This paper is a product of Decision Point Online


Key messages:

“We carried out the first quantitative synthesis of the literature on climate change impacts on ecosystem services, and found that:

  • more research needs to take place in regions with a lower capacity to adapt to the impacts of climate change
  • using (only) expert opinions to determine the impact of climate change can overestimate the negative impacts on ecosystem services
  • incorporating other stresses into an analysis leads to greater negative impacts
  • greater attention needs to be given to uncertainty and how an analysis can be applied in decision making

Most of us worry about climate change in one way or another, but not many of us explicitly consider how it will be impacting the ecosystem services we rely on. Maybe that’s because ecosystem services themselves are often taken for granted or undervalued, as we expect services like clean air and water to be perpetually available. However many of the decisions made, such as the ongoing emissions of greenhouse gases, threaten the provision of numerous ecosystem services. Different approaches to managing ecosystem services are being developed to deal with this problem. But how well do these approaches engage with climate change?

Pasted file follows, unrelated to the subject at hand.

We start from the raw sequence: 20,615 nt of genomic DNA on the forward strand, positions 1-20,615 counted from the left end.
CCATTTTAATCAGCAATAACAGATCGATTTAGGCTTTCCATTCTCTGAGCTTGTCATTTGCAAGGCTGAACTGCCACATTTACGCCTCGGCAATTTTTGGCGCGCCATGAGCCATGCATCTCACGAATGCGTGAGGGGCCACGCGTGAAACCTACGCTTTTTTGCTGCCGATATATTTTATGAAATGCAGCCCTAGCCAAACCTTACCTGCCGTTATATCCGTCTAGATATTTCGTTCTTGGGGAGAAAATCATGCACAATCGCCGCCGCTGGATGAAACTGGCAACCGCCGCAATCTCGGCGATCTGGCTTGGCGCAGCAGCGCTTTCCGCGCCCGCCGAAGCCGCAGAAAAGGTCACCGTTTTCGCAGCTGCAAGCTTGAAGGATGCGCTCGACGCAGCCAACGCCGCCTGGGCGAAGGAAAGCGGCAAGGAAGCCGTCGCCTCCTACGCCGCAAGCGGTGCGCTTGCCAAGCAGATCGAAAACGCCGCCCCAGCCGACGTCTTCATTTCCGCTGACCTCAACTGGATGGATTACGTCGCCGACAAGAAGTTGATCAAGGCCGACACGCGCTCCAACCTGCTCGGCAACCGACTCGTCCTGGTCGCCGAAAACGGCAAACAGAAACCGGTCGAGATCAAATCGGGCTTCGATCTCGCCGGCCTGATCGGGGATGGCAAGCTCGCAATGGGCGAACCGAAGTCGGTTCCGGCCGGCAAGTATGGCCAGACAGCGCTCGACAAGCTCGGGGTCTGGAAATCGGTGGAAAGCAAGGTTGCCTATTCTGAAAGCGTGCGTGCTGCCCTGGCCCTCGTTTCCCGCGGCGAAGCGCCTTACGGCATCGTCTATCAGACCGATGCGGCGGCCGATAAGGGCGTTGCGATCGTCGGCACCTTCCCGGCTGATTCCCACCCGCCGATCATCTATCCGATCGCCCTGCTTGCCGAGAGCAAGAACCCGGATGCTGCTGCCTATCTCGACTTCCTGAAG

The fact is that climate change is having a substantial impact on ecosystem services, yet many assessments don’t link to our decision-making processes. Integrating climate change into assessments and planning for ecosystem services is vital if we are to avoid poor management decisions. For example, coastal land-use zoning that ignores the effects of sea-level rise could lead to a long-term decline in ecosystem services, such as flood protection, provided by coastal wetlands (I explored the connection between coastal wetlands, ecosystem services and rising sea level in Decision Point #97).

To add to the challenge, climate change doesn’t impact ecosystem services in isolation, it interacts with other local or global stresses on the environment. Land-use change, population growth and pollution, for example, all create their own stresses and will interact with the impacts of climate change. For instance, a logged forest could become more susceptible to erosion if climate change leads to increases in the intensity of rainfall.

So, what is the state of our understanding of the connection between climate change and ecosystem service assessment? We did a review of the scientific literature to see if we could identify important gaps. There are many studies of individual cases of climate change impacts on ecosystem services, but our review provides the first quantitative synthesis on this topic…”

Read on and access the report at Decision Point Online.

Download the PDF here.